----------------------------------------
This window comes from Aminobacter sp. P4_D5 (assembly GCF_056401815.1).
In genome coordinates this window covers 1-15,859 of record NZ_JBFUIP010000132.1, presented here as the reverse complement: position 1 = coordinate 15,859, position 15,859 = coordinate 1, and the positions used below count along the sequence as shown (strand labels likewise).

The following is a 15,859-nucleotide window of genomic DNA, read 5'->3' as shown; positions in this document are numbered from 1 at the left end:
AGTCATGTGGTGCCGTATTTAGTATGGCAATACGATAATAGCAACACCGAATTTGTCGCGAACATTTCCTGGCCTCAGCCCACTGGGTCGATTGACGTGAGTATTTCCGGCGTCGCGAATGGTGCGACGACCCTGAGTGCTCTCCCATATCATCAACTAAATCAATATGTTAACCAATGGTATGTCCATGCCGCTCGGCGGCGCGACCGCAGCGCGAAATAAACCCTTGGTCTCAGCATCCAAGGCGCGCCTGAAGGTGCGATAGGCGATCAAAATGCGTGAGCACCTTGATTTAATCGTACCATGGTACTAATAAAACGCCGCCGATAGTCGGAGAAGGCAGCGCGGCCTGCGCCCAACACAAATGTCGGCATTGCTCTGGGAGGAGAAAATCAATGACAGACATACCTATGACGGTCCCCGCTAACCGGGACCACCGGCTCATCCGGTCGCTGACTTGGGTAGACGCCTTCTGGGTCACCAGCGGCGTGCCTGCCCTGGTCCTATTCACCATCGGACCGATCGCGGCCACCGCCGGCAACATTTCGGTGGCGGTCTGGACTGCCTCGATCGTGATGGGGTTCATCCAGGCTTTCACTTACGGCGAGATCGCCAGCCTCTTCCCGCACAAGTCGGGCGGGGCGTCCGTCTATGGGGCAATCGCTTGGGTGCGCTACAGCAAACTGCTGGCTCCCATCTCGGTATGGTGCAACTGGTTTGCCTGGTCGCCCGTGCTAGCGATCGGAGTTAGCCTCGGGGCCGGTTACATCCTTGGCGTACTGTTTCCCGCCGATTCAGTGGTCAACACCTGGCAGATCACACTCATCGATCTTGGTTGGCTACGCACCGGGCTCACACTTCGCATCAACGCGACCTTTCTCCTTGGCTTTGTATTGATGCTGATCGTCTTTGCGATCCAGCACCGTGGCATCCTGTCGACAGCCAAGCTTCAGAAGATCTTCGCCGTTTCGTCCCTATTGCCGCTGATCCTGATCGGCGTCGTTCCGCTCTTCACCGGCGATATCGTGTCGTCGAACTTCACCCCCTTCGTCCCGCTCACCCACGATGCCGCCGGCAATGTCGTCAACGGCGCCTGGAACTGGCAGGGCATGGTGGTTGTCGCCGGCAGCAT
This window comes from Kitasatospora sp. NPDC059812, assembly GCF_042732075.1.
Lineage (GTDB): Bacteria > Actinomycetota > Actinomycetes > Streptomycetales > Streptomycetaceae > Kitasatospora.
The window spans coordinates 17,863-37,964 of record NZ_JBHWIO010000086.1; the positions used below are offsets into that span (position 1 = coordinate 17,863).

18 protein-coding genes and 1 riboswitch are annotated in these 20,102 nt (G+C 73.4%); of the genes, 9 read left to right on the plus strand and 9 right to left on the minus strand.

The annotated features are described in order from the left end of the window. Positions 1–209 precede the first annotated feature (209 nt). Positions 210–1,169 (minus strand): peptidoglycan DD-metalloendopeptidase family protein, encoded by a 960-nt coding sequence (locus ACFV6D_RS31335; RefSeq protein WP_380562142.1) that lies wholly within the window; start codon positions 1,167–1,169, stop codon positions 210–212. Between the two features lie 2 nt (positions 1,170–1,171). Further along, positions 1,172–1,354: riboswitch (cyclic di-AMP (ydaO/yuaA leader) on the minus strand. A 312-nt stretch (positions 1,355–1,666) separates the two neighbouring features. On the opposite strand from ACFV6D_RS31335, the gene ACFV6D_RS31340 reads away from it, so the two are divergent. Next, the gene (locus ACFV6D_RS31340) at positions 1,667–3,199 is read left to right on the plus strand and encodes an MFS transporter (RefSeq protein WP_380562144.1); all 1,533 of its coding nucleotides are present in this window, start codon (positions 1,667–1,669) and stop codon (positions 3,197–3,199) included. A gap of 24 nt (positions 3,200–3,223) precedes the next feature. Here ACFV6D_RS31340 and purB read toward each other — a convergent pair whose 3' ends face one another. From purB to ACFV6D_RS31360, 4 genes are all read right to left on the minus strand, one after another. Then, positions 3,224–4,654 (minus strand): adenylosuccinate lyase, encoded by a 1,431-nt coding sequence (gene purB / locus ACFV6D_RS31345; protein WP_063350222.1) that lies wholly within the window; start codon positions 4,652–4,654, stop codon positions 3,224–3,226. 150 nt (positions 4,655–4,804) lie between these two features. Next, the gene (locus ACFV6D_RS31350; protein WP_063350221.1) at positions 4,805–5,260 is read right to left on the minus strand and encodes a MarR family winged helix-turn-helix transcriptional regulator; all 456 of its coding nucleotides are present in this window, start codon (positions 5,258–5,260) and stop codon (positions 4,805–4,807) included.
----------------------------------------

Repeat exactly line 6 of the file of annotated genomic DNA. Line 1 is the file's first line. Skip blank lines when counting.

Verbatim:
Lineage (GTDB): Bacteria > Actinomycetota > Actinomycetes > Streptomycetales > Streptomycetaceae > Kitasatospora.